SAN FRANCISCO—Researchers at Ohio State University are taking a new look at butterfly wings and rice leaves with an eye toward mimicking their texture to create more sterile high-tech surfaces for things like aircraft and watercraft, pipelines and medical equipment.
As an example, the researchers were able to clean up to 85 percent of dust off a coated plastic surface that mimicked the texture of a butterfly wing, compared to only 70 percent off a flat surface.
In a recent issue of the journal Soft Matter, the Ohio State engineers report that the textures enhance fluid flow and prevent surfaces from getting dirty.
"Nature has evolved many surfaces that are self-cleaning or reduce drag," said Bharat Bhushan, a professor of mechanical engineering at Ohio State. "Reduced drag is desirable for industry, whether you’re trying to move a few drops of blood through a nano-channel or millions of gallons of crude oil through a pipeline. And self-cleaning surfaces would be useful for medical equipment – catheters, or anything that might harbor bacteria."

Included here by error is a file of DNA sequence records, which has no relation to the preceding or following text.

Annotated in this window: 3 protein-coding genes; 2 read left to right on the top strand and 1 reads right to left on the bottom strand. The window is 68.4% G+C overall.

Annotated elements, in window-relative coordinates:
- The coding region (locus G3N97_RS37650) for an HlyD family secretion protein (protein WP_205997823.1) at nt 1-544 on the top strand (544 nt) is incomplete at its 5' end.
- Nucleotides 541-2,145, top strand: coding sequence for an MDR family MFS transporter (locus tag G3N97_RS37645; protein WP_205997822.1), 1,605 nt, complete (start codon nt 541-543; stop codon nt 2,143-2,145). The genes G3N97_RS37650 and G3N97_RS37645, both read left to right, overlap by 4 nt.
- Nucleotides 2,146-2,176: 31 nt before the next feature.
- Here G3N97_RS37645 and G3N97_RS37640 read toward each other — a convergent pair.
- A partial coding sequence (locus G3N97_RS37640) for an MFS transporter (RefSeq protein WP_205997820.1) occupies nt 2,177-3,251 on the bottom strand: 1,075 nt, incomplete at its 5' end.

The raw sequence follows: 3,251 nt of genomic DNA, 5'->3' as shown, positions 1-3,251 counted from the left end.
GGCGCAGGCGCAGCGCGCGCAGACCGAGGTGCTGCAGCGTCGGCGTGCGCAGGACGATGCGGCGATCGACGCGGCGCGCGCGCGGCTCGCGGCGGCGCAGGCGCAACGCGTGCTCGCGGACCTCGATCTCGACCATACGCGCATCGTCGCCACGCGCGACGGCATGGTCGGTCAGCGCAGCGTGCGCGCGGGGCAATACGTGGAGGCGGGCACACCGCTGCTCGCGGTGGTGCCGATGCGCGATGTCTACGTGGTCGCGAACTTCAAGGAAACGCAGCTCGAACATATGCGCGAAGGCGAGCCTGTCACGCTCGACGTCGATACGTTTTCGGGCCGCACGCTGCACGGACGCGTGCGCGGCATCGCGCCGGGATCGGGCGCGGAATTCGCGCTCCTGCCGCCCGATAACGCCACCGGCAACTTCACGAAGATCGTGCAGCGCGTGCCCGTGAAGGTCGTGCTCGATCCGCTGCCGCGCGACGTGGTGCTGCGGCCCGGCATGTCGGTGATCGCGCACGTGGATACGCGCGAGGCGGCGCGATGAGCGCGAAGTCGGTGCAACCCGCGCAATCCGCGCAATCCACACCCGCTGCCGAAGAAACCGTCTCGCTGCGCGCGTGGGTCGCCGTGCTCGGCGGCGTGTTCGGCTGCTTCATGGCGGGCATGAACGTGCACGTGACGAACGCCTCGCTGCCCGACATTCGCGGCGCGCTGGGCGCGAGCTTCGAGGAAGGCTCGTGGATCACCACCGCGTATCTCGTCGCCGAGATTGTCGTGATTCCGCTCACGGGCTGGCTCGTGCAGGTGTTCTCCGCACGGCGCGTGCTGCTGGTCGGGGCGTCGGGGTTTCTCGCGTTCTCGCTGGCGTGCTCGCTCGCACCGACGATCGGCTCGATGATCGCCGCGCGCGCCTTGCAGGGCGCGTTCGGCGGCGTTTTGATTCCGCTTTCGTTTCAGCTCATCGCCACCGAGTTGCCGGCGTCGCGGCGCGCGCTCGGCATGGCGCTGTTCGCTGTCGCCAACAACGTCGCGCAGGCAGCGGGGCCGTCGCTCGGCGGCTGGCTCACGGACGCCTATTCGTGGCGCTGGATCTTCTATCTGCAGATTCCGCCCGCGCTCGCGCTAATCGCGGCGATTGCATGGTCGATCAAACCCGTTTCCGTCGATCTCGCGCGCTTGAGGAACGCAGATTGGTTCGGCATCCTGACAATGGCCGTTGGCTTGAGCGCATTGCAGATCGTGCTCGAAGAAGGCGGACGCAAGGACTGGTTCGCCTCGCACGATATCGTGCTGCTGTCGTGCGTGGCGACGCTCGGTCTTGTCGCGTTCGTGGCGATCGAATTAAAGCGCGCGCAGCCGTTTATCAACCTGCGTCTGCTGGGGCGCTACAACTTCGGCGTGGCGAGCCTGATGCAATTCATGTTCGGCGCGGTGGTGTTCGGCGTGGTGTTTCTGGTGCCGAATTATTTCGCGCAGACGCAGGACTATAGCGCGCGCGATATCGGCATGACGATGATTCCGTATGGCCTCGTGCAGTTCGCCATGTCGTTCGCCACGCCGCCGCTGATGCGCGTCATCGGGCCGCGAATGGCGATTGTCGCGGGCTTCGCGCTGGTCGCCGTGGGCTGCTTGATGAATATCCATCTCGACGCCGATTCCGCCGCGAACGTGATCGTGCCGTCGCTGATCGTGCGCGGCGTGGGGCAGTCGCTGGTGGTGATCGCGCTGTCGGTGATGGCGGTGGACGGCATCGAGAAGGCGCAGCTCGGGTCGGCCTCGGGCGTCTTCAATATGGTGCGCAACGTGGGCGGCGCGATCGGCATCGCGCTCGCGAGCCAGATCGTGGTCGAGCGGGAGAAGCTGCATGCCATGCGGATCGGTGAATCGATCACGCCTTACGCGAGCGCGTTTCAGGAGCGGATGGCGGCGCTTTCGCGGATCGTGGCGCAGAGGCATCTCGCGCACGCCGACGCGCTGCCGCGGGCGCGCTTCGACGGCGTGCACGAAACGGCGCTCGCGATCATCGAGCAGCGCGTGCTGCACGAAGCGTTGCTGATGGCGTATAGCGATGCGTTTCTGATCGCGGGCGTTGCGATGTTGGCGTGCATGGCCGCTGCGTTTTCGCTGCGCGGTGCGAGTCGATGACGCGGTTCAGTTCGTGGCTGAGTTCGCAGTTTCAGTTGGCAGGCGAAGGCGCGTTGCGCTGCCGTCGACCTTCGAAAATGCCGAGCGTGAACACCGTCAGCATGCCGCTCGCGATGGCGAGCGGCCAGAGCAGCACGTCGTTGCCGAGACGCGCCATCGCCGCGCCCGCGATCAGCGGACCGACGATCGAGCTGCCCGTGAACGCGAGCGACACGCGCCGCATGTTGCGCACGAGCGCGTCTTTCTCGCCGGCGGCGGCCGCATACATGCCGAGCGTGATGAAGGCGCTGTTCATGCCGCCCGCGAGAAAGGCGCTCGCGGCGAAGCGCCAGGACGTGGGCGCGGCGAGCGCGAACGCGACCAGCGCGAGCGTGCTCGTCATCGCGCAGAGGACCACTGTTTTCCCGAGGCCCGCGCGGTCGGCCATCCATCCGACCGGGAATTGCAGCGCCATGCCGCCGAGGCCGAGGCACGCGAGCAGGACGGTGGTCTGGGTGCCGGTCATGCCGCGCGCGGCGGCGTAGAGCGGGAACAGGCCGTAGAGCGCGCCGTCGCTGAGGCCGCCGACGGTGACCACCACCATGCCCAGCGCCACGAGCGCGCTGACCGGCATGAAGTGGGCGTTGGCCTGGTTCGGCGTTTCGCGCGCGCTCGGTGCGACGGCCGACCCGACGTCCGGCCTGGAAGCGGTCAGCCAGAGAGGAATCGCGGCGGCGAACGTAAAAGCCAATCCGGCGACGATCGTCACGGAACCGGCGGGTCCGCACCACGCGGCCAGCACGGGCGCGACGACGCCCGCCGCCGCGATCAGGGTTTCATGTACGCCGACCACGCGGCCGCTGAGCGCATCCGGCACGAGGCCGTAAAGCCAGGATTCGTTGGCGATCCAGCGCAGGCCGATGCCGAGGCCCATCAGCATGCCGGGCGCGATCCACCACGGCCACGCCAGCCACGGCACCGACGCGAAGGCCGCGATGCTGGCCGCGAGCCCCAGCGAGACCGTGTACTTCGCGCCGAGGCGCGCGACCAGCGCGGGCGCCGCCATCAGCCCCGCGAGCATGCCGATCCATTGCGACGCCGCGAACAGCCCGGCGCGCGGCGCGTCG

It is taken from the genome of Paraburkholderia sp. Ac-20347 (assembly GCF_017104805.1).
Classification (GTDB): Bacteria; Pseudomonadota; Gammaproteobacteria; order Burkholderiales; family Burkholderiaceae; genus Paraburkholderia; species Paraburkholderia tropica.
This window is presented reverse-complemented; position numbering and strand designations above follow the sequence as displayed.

Bhushan and doctoral student Gregory Bixler used an electron microscope and an optical profiler to study wings of the Giant Blue Morpho butterfly and leaves of the rice plant Oriza sativa. They cast plastic replicas of both microscopic textures, and compared their ability to repel dirt and water to replicas of fish scales, shark skin and plain flat surfaces.
The Blue Morpho, common to Central and South America, is an iconic butterfly, prized for its brilliant blue color and iridescence. It also has the ability to cast off dirt and water with a flutter of its wings.
For a butterfly, staying clean is a critical issue, Bhushan said. "Their wings are so delicate that getting dirt or moisture on them makes it hard to fly," he said.
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